Why Conservative Investors Should Not Short Stocks

Although I generally limit my writing to companies I like and I choose to focus on ways to make money with them, I have occasionally commented on businesses that do not seem likely to be profitable many years from now or companies that have such a high valuation that either a significant fall in stock price is inevitable or it will take many years of growth before the stock price can advance from such a lofty base—with Amazon being a prime example.

Usually, when I mention something like that, I receive the question, “Well, if you don’t like Stock X, why don’t you short it?”

As far as I am concerned, shorting a stock is the exact opposite of dividend investing in a way that benefits get transformed into obligations. For most of 2014, Altria paid out a $0.48 quarterly dividend. If you become a part owner and intend to hold for the long haul, who cares what the price is? There is no urgency for anything to happen—in fact, if you truly understand that wealth gets built when you reinvest at lower prices, you would actually be comfortable with the stock price falling because the reinvested dividends gobble up new shares that will produce higher income, and because the cigarette-maker regularly repurchases its own stock, you actually benefit. And if the price of the stock increases, well, you may enjoy the comfort of knowing that if you decide to sell, you will be able to get more money from it.

The point is this: when you buy an ownership interest outright (which investment jargon calls a “long” position), you don’t need things to happen regarding the stock price. As long as the business grows, you will be rewarded with growing dividends along the way (this is especially true when you are investing in a company that has been raising dividends for 20+ years). And if a business grows at 10% annually, you will get total returns around that mark, provided your starting price was fair.

When you enter the world of short investing, you are introducing time as a crucial element to success. If, for whatever, you decided that Altria was only worth $25 per share and decided to bet against the company—you need that stock price to fall as quickly as possible to ensure your investment return.

Why? Because you have to cover the dividends. For every three months that pass, you’d have to pay out $0.48 each quarter. And worse yet (for someone owning a stock short), you would have to pay the advancing dividend out of your own pocket. Suddenly, you’ve put yourself in the position where are you responsible for $50 on every $1,000 you invest to pay out to shareholders as a tax on waiting for the company to come down to your price, and this “tax” grows with time if Altria continues to increase its dividend.

And then there is the matter of what is called “assess-ability.” Given me thirty seconds before you fall asleep. In the old days, some stocks (like American Express) were assessable and if you were an owner, you were required to occasionally make payments to the company itself if the Board deemed it necessary. S&P 500 companies don’t do that anymore—the worst case scenario is that your stock goes to $0. The consequence is this: the limit of your loss is what you put into the investment.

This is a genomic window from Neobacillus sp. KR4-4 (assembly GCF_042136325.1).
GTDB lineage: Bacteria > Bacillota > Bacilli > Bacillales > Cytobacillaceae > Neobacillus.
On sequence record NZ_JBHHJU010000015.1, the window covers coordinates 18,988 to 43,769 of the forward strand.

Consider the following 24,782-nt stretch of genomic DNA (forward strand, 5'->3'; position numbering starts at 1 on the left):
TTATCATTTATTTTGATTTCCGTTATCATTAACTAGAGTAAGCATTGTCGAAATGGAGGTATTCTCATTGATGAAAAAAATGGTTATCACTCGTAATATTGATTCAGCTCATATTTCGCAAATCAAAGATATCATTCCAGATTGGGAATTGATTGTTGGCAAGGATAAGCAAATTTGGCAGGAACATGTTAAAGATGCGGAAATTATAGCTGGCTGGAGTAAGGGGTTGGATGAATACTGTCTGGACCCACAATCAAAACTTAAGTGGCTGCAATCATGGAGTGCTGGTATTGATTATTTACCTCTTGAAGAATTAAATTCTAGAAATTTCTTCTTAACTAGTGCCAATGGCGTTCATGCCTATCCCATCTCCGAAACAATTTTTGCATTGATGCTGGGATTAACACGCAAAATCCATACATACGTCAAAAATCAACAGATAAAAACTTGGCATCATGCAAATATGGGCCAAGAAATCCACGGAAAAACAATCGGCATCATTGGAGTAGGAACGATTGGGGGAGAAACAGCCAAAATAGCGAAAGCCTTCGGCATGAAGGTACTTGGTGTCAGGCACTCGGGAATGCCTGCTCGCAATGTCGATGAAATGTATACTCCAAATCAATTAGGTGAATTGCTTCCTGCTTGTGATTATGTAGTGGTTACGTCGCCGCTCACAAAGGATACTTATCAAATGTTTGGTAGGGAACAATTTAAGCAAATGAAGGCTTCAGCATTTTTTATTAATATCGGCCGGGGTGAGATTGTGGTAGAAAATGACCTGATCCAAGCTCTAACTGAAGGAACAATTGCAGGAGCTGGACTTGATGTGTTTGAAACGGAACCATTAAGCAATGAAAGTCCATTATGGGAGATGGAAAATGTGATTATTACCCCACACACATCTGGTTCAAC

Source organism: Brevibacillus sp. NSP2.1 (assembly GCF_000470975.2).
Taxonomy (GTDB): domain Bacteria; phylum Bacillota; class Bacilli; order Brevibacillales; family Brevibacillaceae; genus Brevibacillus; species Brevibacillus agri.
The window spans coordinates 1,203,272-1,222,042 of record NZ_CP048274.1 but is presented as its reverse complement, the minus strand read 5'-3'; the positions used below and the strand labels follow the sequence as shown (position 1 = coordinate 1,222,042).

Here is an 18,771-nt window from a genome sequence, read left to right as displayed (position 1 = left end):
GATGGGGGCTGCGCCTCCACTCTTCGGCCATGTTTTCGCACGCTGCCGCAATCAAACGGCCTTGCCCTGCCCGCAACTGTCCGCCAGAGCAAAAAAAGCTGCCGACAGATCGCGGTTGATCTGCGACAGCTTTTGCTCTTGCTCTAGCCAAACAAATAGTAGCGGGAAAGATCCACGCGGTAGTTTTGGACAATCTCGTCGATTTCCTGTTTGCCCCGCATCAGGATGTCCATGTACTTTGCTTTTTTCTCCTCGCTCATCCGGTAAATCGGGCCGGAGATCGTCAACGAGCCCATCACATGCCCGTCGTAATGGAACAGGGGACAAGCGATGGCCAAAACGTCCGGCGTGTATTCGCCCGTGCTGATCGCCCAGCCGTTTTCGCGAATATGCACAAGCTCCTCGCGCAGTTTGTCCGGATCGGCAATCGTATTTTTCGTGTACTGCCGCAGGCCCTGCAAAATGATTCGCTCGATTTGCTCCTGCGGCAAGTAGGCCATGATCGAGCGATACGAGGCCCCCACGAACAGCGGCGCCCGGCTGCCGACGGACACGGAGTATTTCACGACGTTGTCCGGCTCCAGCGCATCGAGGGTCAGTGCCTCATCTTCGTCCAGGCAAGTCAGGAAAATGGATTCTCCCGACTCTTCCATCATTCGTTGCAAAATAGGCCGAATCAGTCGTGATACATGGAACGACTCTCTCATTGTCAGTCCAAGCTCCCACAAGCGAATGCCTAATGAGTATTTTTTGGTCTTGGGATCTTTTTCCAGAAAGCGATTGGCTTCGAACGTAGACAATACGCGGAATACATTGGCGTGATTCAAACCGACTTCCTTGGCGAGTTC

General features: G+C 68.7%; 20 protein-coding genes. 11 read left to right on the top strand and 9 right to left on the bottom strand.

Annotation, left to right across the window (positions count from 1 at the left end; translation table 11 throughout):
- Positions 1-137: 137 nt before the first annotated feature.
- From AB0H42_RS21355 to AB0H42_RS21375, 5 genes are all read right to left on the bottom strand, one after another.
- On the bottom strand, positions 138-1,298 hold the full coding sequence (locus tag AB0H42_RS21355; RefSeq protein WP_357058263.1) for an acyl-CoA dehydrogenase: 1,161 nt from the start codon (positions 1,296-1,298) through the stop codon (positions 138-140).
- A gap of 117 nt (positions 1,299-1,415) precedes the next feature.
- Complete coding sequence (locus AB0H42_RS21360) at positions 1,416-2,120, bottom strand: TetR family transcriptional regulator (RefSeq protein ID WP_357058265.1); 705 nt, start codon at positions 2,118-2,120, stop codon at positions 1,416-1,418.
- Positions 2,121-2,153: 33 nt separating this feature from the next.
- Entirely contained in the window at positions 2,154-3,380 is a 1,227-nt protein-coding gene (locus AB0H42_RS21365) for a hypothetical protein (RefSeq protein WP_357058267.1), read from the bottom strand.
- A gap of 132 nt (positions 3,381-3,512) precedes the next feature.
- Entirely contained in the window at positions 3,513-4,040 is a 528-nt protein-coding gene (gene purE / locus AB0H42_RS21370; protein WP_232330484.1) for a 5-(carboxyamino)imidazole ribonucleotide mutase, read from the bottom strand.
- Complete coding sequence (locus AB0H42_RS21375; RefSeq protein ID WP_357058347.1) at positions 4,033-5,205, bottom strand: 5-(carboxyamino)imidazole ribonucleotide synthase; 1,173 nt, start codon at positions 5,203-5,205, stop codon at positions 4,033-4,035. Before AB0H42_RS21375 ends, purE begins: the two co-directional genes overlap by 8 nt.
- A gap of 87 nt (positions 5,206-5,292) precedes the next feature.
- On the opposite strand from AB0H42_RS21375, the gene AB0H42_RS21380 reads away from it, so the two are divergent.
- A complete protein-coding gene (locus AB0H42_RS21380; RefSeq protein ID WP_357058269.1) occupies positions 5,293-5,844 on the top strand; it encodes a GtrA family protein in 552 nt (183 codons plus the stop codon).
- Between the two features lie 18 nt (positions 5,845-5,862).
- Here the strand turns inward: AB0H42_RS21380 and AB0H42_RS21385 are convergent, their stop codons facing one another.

This limitation disappears when you enter the world of regular stock shorting. If Altria doubles its stock price, you double the amount you owe, without even factoring in the substantial dividend. If it triples in price, so does the amount you owe. And so on. Sure, there is a practical limit (the price of Altria won’t increase one-hundred fold in the next year), but there is no theoretical boundary. The stock you are shorting can always go a dollar higher, and increase your obligation by that amount.

I’m not saying it can’t be done—when you look at the early results of Warren Buffett’s partnership, you will see that he shorted one stock for about every ten to fifteen that he owned outright. On the other hand, he stopped doing that in Berkshire accounts, so maybe he realized that making good money with less risk and emotional hassle is its own reward. As for Munger, I couldn’t find enough details in his early accounts to determine whether he experimented with shorting, but later in his career, he said that he didn’t want to “participate in human misery”, and decided against shorting stocks on principle.

What had the greatest impression on me when I gave shorting stocks a fair chance to see if it made sense philosophically was this: I read about Lawrence Tisch, the legendary value investor and father of James Tisch who runs Loew’s, and how he began shorting the S&P 500 in 1997. He was correct—large American stocks were overvalued—but it wasn’t until 2000 that his prediction proved accurate. Because he was a high-profile investor, he had to endure similar criticism to what Buffett received—“here’s another old man not ready for the internet age.” I wouldn’t want to deal with the psychological headaches of waiting—needing—my theory to come true. “Needing things to happen now” does not strike me as compatible with stock-market investing, and so I choose to avoid it entirely.